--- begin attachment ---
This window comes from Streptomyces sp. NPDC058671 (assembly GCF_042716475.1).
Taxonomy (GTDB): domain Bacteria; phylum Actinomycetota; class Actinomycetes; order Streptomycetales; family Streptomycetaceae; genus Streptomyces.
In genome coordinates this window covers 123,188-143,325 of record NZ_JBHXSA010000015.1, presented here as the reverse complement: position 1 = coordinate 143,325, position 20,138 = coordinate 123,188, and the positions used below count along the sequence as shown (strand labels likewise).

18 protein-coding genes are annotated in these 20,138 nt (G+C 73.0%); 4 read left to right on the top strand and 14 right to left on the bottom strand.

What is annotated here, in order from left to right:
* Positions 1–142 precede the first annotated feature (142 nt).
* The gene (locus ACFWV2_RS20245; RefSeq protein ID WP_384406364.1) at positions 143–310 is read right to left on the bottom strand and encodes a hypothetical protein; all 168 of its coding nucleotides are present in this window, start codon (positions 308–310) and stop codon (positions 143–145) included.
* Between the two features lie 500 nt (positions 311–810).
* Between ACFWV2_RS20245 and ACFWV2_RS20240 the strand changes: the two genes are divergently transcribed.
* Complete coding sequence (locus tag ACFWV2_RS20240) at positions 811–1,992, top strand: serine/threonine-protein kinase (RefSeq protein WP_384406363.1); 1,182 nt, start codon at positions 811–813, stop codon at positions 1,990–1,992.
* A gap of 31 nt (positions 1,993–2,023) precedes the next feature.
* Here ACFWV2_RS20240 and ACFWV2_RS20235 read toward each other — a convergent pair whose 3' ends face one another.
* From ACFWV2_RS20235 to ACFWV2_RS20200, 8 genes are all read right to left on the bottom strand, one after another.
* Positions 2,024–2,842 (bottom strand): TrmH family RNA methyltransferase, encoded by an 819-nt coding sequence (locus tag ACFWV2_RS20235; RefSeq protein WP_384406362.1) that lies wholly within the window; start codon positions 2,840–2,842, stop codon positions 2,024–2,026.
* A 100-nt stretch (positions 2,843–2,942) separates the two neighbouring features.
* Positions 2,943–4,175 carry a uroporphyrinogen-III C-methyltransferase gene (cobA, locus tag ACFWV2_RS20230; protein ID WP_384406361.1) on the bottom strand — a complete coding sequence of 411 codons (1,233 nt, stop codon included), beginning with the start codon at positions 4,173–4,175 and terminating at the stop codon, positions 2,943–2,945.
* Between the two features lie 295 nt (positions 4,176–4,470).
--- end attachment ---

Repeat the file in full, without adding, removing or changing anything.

This window comes from Streptomyces sp. NPDC058671 (assembly GCF_042716475.1).
Taxonomy (GTDB): domain Bacteria; phylum Actinomycetota; class Actinomycetes; order Streptomycetales; family Streptomycetaceae; genus Streptomyces.
In genome coordinates this window covers 123,188-143,325 of record NZ_JBHXSA010000015.1, presented here as the reverse complement: position 1 = coordinate 143,325, position 20,138 = coordinate 123,188, and the positions used below count along the sequence as shown (strand labels likewise).

18 protein-coding genes are annotated in these 20,138 nt (G+C 73.0%); 4 read left to right on the top strand and 14 right to left on the bottom strand.

What is annotated here, in order from left to right:
* Positions 1–142 precede the first annotated feature (142 nt).
* The gene (locus ACFWV2_RS20245; RefSeq protein ID WP_384406364.1) at positions 143–310 is read right to left on the bottom strand and encodes a hypothetical protein; all 168 of its coding nucleotides are present in this window, start codon (positions 308–310) and stop codon (positions 143–145) included.
* Between the two features lie 500 nt (positions 311–810).
* Between ACFWV2_RS20245 and ACFWV2_RS20240 the strand changes: the two genes are divergently transcribed.
* Complete coding sequence (locus tag ACFWV2_RS20240) at positions 811–1,992, top strand: serine/threonine-protein kinase (RefSeq protein WP_384406363.1); 1,182 nt, start codon at positions 811–813, stop codon at positions 1,990–1,992.
* A gap of 31 nt (positions 1,993–2,023) precedes the next feature.
* Here ACFWV2_RS20240 and ACFWV2_RS20235 read toward each other — a convergent pair whose 3' ends face one another.
* From ACFWV2_RS20235 to ACFWV2_RS20200, 8 genes are all read right to left on the bottom strand, one after another.
* Positions 2,024–2,842 (bottom strand): TrmH family RNA methyltransferase, encoded by an 819-nt coding sequence (locus tag ACFWV2_RS20235; RefSeq protein WP_384406362.1) that lies wholly within the window; start codon positions 2,840–2,842, stop codon positions 2,024–2,026.
* A 100-nt stretch (positions 2,843–2,942) separates the two neighbouring features.
* Positions 2,943–4,175 carry a uroporphyrinogen-III C-methyltransferase gene (cobA, locus tag ACFWV2_RS20230; protein ID WP_384406361.1) on the bottom strand — a complete coding sequence of 411 codons (1,233 nt, stop codon included), beginning with the start codon at positions 4,173–4,175 and terminating at the stop codon, positions 2,943–2,945.
* Between the two features lie 295 nt (positions 4,176–4,470).